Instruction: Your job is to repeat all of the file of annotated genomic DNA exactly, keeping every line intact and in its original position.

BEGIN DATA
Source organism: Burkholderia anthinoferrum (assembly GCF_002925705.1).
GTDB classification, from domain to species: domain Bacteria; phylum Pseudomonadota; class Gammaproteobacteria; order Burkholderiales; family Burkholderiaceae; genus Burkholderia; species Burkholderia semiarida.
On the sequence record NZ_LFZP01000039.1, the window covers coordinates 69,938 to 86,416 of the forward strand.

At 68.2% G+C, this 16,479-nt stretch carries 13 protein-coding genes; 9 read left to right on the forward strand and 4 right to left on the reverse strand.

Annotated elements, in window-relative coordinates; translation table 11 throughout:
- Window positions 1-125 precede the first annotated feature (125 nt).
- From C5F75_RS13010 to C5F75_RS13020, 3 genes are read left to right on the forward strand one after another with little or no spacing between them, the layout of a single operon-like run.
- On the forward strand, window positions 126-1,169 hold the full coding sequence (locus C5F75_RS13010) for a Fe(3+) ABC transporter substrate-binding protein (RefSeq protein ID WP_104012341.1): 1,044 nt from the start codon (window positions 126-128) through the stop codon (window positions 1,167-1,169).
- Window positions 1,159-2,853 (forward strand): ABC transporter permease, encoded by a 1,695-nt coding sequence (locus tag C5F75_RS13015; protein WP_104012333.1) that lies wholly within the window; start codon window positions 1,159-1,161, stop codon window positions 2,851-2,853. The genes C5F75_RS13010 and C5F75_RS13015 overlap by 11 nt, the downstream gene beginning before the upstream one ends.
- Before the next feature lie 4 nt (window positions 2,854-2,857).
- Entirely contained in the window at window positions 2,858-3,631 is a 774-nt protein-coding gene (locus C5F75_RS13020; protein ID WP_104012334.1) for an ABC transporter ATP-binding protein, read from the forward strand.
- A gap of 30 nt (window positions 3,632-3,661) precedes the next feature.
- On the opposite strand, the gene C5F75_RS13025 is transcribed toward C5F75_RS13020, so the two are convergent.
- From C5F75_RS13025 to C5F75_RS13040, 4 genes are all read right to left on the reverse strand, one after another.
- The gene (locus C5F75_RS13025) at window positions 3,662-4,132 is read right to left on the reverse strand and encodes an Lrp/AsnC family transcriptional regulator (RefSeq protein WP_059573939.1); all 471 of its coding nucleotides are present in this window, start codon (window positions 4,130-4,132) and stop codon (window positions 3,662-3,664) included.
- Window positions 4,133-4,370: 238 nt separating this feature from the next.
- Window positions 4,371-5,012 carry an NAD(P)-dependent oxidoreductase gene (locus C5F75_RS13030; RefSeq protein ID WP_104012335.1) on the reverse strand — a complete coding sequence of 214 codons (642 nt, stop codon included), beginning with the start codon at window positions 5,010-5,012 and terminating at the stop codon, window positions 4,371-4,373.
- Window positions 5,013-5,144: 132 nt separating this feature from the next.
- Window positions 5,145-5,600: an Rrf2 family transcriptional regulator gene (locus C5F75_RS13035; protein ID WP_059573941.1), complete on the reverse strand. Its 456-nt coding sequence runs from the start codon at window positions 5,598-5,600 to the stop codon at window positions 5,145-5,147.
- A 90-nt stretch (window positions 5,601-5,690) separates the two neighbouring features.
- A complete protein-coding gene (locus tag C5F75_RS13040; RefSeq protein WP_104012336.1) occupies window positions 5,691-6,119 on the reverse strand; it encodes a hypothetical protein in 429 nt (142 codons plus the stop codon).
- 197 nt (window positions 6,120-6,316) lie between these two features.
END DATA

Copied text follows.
Source organism: Burkholderia anthinoferrum (assembly GCF_002925705.1).
GTDB classification, from domain to species: domain Bacteria; phylum Pseudomonadota; class Gammaproteobacteria; order Burkholderiales; family Burkholderiaceae; genus Burkholderia; species Burkholderia semiarida.
On the sequence record NZ_LFZP01000039.1, the window covers coordinates 69,938 to 86,416 of the forward strand.

At 68.2% G+C, this 16,479-nt stretch carries 13 protein-coding genes; 9 read left to right on the forward strand and 4 right to left on the reverse strand.

Annotated elements, in window-relative coordinates; translation table 11 throughout:
- Window positions 1-125 precede the first annotated feature (125 nt).
- From C5F75_RS13010 to C5F75_RS13020, 3 genes are read left to right on the forward strand one after another with little or no spacing between them, the layout of a single operon-like run.
- On the forward strand, window positions 126-1,169 hold the full coding sequence (locus C5F75_RS13010) for a Fe(3+) ABC transporter substrate-binding protein (RefSeq protein ID WP_104012341.1): 1,044 nt from the start codon (window positions 126-128) through the stop codon (window positions 1,167-1,169).
- Window positions 1,159-2,853 (forward strand): ABC transporter permease, encoded by a 1,695-nt coding sequence (locus tag C5F75_RS13015; protein WP_104012333.1) that lies wholly within the window; start codon window positions 1,159-1,161, stop codon window positions 2,851-2,853. The genes C5F75_RS13010 and C5F75_RS13015 overlap by 11 nt, the downstream gene beginning before the upstream one ends.
- Before the next feature lie 4 nt (window positions 2,854-2,857).
- Entirely contained in the window at window positions 2,858-3,631 is a 774-nt protein-coding gene (locus C5F75_RS13020; protein ID WP_104012334.1) for an ABC transporter ATP-binding protein, read from the forward strand.
- A gap of 30 nt (window positions 3,632-3,661) precedes the next feature.
- On the opposite strand, the gene C5F75_RS13025 is transcribed toward C5F75_RS13020, so the two are convergent.
- From C5F75_RS13025 to C5F75_RS13040, 4 genes are all read right to left on the reverse strand, one after another.
- The gene (locus C5F75_RS13025) at window positions 3,662-4,132 is read right to left on the reverse strand and encodes an Lrp/AsnC family transcriptional regulator (RefSeq protein WP_059573939.1); all 471 of its coding nucleotides are present in this window, start codon (window positions 4,130-4,132) and stop codon (window positions 3,662-3,664) included.
- Window positions 4,133-4,370: 238 nt separating this feature from the next.
- Window positions 4,371-5,012 carry an NAD(P)-dependent oxidoreductase gene (locus C5F75_RS13030; RefSeq protein ID WP_104012335.1) on the reverse strand — a complete coding sequence of 214 codons (642 nt, stop codon included), beginning with the start codon at window positions 5,010-5,012 and terminating at the stop codon, window positions 4,371-4,373.
- Window positions 5,013-5,144: 132 nt separating this feature from the next.
- Window positions 5,145-5,600: an Rrf2 family transcriptional regulator gene (locus C5F75_RS13035; protein ID WP_059573941.1), complete on the reverse strand. Its 456-nt coding sequence runs from the start codon at window positions 5,598-5,600 to the stop codon at window positions 5,145-5,147.
- A 90-nt stretch (window positions 5,601-5,690) separates the two neighbouring features.
- A complete protein-coding gene (locus tag C5F75_RS13040; RefSeq protein WP_104012336.1) occupies window positions 5,691-6,119 on the reverse strand; it encodes a hypothetical protein in 429 nt (142 codons plus the stop codon).
- 197 nt (window positions 6,120-6,316) lie between these two features.